Change is Coming

Nowhere To Hide As Stocks, Bonds Fall

Equity markets moved lower for the third time in four weeks, shedding approximately 2%. Bonds also lost money, with the Barclays Aggregate Bond index declining 1.1%. Rates moved higher last week on additional taper talk; the yield on the 10 year US Treasury rose from 2.57% to 2.84% during the week.

Economic data was generally positive last week, outside of a few underwhelming manufacturing reports. The relative health of retail and housing data offset this source of disappointment.

On Tuesday, the Census Bureau reported that retail sales rose 0.2% in July. While this was a tenth below expectations, the prior month was revised higher by 0.2% to 0.6%. Additionally, after stripping out the impact of automobiles, retail sales surpassed estimates with a 0.5% increase.

Improvement in the retail report was spread across categories, including food & beverage stores, clothing & accessories, and general merchandise. The only categories to decline by a substantial amount outside of motor vehicles were furniture and build materials stores. At least one outlet attributed this decline to abnormally wet weather conditions on the East Coast.

Inflation data also arrived via the producer and consumer price indices. These measures continue to indicate a complete lack of pricing pressure for US goods. In July, the PPI was flat at a headline level and increased just 0.1% at the core, which strips out more volatile food and energy components. Meanwhile, the CPI rose 0.2% at both the headline and core levels. This was in line with expectations.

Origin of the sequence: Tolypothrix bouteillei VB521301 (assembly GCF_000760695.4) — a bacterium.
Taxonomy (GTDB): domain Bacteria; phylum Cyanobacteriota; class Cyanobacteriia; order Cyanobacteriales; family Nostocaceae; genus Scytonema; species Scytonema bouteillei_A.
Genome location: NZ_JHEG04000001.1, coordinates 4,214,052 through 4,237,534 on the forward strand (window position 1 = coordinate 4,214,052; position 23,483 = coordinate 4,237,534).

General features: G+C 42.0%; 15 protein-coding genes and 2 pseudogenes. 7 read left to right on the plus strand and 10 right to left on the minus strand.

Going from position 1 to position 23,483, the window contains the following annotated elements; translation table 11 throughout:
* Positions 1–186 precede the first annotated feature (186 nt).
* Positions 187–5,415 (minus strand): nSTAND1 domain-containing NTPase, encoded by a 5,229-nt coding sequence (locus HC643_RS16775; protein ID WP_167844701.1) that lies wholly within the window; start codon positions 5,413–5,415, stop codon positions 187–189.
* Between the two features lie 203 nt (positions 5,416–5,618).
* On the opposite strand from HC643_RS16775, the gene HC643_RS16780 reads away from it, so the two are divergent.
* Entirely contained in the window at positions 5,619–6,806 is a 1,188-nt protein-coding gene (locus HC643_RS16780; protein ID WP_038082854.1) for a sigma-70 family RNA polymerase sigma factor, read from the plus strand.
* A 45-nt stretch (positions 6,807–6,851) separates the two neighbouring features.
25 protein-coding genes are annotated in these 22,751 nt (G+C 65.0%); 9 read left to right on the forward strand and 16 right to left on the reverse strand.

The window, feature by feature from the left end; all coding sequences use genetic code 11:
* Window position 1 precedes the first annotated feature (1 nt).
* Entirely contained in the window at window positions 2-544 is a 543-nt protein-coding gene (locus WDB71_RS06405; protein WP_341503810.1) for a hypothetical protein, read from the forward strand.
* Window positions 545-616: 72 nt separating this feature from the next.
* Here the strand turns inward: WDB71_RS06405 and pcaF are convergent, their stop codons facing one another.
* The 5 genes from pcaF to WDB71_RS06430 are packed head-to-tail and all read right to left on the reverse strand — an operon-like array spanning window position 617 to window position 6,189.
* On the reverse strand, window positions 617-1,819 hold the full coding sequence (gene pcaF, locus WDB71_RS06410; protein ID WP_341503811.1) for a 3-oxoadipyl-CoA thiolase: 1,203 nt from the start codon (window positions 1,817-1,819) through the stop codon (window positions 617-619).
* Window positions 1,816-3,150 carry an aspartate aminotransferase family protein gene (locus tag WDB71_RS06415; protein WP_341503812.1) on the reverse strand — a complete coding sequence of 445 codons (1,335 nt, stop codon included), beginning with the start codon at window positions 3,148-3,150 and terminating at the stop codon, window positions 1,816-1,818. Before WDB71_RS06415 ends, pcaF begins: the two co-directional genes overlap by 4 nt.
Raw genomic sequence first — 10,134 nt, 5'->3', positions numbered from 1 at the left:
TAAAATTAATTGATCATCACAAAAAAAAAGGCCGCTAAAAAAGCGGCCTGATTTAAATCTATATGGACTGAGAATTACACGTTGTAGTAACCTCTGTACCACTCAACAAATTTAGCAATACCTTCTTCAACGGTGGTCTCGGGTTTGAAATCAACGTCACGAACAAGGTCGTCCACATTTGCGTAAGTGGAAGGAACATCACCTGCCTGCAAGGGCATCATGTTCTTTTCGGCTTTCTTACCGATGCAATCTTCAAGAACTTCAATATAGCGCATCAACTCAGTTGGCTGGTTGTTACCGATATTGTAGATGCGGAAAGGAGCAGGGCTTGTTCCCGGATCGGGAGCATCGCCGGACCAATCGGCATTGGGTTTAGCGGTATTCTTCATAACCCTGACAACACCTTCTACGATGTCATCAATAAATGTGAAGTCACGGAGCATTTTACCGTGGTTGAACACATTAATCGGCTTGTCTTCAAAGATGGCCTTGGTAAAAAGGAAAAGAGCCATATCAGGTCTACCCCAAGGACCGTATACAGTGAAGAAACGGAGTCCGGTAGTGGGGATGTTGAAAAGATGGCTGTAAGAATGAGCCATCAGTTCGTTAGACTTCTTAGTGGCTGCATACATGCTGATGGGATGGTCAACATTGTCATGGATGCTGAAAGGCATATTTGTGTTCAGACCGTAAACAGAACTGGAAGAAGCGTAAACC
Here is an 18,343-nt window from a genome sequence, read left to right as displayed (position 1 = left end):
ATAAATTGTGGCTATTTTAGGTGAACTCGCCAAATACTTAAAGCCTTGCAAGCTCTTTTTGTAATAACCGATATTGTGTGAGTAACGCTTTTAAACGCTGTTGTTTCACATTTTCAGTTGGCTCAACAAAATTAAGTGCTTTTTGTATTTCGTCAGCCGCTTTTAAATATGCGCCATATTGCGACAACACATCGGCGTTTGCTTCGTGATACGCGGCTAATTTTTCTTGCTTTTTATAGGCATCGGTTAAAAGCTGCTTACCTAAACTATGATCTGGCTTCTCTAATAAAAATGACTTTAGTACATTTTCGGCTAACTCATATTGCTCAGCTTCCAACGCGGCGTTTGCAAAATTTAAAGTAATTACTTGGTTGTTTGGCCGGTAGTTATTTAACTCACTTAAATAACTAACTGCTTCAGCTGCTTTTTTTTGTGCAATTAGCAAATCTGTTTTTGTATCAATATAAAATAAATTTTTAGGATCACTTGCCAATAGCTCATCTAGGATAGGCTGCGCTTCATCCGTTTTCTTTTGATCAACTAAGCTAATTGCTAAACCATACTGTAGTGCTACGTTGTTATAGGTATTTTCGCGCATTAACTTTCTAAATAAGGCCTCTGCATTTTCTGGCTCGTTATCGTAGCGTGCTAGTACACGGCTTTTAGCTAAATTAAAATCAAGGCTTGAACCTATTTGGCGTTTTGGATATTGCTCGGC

The recent inflation data would appear to suggest that the Fed still has continued room to execute its program of accommodation. However, expectations have coalesced around a consensus that the Fed will begin reducing its current pace of $85 billion per month in asset purchases.

Thursday’s initial jobless claims report did nothing to deter those expectations, as the series fell to the lowest level of the economic recovery. The measure declined 15,000 to 320,000, which also pushed the four-week moving average to 332,000. The series has been under the 400,000 mark for almost two years now, which is generally the level at which economists believe job growth occurs.

Housing starts also showed a bit of life last week, increasing by 50,000 to a seasonally adjusted annual rate of 896,000. This was a hair under expectations, but as we noted there were some weather-related issues in July. Continued forward momentum appears promising, as building permits increased to a pace of 943,000.

On the manufacturing front, there were three important reports last week that revealed a sector that is still trying to find its footing.

Two regional manufacturing surveys – the Empire State and Philadelphia Fed reports – weakened in August. Still, the reports indicated growth, albeit slower than the previous month and below market expectations. More concerning is the marked weakness in new orders, which often portends future strength for the sector.